The ‘solution’ addressed the issue of unsustainable extraction of park’s bio-resources by the local communities resulting in adverse park-people relations. Rather than preventing users to rely on bio-resources for their incomes, the ‘solution’ created alternative livelihood strategies and options that centered on the sustainable use practices and in doing so created a meaningful stake of local communities in managing the Park. The GEF and World Bank funded “India Ecodevelopment Project” established innovative institutional arrangements at the Periyar Tiger Reserve in the southern tropical State of Kerala that worked directly with local communities in helping them set up ecotourism activities, joint patrolling and visitor services. Innovative revolving fund was established that freed local community from debts of moneylenders. It also provided for an assessment of Park’s management on established criteria. Both the innovative institutional set up and assessment of management performance was adopted and scaled up at the national level by the Central Government through a combination of policy and legal action.
The ‘solution’ addresses the core issue of people-park relations and allows credible assessment of management performance. With heavy dependence of local communities on park resources for their incomes, they often came in conflict with the Park Management, when their entry was controlled and/or when caught with illegally collected forest products (bark, leaves, fruits, honey, fishes etc.). There was no trust between the Park Management and local communities. Local communities were without options or ideas to raise their incomes and improve livelihoods and continued to remain in debt trap with local moneylenders. This situation was untenable as the biodiversity was impacted by overuse and management was unable to fully regulate undesired activities.
A combination of management approach, institutional innovation and performance measurement tool was used.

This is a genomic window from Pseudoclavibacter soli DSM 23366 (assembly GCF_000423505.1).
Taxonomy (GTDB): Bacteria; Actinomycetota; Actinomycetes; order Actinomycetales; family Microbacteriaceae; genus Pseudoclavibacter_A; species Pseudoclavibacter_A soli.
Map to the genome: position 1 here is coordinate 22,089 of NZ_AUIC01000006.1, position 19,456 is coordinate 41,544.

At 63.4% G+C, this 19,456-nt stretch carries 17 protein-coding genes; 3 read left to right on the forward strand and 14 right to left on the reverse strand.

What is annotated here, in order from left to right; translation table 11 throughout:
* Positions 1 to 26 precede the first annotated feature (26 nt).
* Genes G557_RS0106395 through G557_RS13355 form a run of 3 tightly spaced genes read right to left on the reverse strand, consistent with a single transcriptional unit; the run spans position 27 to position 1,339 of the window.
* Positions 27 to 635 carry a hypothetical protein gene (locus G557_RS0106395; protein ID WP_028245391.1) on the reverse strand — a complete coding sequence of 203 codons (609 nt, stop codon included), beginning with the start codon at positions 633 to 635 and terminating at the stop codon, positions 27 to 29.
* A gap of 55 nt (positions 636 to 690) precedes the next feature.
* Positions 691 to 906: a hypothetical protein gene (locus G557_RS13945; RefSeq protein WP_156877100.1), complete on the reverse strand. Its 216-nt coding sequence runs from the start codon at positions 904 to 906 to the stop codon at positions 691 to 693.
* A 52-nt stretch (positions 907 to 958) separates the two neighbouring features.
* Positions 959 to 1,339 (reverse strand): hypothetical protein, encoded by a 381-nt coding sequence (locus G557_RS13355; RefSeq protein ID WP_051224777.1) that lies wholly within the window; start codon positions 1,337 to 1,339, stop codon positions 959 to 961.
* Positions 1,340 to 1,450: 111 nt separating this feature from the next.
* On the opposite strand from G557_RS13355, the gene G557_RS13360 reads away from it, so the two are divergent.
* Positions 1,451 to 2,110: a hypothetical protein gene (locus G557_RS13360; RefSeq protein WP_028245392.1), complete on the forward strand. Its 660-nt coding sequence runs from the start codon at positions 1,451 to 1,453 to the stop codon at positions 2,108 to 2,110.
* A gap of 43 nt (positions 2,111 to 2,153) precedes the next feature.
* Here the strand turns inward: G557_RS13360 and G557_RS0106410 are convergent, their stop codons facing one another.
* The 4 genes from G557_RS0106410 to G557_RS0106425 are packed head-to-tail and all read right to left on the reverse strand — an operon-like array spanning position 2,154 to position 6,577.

- Management Approach: The management invited local communities to partner them in undertaking joint patrolling of park boundaries, organize visitor services and local logistics, design and implement day and overnight treks through the park and involved erstwhile poachers in keeping vigil. It helped create community ownership of park resources and provided alternative income generating options.
- Institutional Innovation: Two levels of institutions were established. At the Park level, an independent society was created that people could approach comfortably and a flexible management approach could be adopted. At the community level, Eco Development Committees (EDC) were created that would set up and manage revolving fund to provide loans on easy terms to members to get out of debt trap. Both these innovations allayed community fears, developed mutual trust and boosted managerial confidence.
The ‘solution’ generated a number of important lessons. The most striking ones are presented here:
- Conservation partnerships and community involvement are prerequisites in meeting the challenges and demands of PAs;
- Evidence gathered through scientific designed performance assessment tool allows room for risk taking; and
- Expanding the reach of conservation initiatives beyond the PA boundary is essential for realizing long term conservation goals.
The major outcome was that a new self-sustaining conservation models was tested and adopted that helped in allaying apprehensions of forest users, provided flexibility to PA management and involve communities in owning and managing park resources. Some specific impacts and outcomes are:
- The co-management of the Park resulted in improved habitat conditions, stable and/or increasing wildlife populations, enhanced visitor experience and park’s ownership by the people;
- National laws and policies were amended to incorporate the new approaches of establishing Societies at the Park Management level;
- Conservation leadership was developed and demonstrated; and (iv) Community ownership of PA resources is amplified.